Muscicapidae - Flycatchers
This family is united by its method of finding food. Flycatchers typically sit on a perch, usually an exposed twig and sally forth, capturing an insect in mid-air. Their bill is relatively broad and flat, and surrounded by bristles to maximise chances of snapping their prey. Birds of woodland or forest, they occur throughout the Old World (i.e. not in the Americas) and are most diverse in south-eastern Asia, where they probably evolved. Taxonomically closely allied to the thrushes some authorities join the two groups as either Turdidae or Muscicapidae.
While most species are thought to be monogamous, studies of the Pied Flycatcher have shown that it is actually polygamous, with some males defending more than one territory (separated by 100m or more) and attracting a female to each. They don't however, help the second female to raise her young, who is consequently much less successful at raising young. It is not known how prevalent this deception is, but it is likely that many species thought monogamous, do indulge in such relationships.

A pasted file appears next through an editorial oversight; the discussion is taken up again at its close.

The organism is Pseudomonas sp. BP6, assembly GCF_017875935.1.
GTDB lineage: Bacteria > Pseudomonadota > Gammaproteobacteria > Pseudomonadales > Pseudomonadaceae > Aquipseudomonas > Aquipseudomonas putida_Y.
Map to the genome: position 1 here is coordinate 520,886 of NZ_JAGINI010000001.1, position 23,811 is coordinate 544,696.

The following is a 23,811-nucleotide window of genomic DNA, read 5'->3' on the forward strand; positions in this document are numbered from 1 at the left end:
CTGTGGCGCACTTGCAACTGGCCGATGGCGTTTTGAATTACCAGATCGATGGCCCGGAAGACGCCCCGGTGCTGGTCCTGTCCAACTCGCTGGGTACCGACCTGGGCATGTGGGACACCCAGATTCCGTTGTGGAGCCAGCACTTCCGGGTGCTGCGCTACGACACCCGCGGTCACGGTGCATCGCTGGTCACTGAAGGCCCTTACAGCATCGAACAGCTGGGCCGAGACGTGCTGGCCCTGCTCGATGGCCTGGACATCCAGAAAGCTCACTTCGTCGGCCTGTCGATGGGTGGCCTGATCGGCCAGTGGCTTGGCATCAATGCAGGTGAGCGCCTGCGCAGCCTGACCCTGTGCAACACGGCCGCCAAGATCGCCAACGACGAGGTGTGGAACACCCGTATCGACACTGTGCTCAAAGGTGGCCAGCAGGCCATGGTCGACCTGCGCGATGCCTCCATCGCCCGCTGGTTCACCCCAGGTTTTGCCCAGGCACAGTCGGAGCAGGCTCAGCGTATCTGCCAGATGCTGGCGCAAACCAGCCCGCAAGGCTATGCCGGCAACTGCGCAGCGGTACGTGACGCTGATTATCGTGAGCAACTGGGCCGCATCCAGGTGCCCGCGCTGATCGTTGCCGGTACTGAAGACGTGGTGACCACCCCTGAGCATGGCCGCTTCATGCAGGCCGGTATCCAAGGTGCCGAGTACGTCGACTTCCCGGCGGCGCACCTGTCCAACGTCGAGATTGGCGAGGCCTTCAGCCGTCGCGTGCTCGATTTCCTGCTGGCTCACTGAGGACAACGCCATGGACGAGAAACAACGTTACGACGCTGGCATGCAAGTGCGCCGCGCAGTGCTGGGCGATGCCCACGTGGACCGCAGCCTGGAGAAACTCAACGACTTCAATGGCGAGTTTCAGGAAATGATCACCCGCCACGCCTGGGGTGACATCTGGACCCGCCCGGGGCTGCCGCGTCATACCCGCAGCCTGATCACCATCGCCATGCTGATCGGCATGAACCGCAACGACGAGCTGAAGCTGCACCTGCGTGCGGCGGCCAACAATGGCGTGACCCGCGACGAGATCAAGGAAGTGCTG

Regularly Occurring Species
BTO Conference 2021: Session 5 The Witherby Lecture - Coevolution as an engine of biodiversity: insights from African birds
The talk will be held online using Zoom. Ever since Darwin’s wonderful image of a tangled bank of life, we’ve known that interactions between different species are a powerful force in evolution. This talk will use...
Migration blog – Winter
As we get ever closer to the end of autumn the pace of migration steadily slows, and as the daylight hours shorten so does the variety of birds on the move.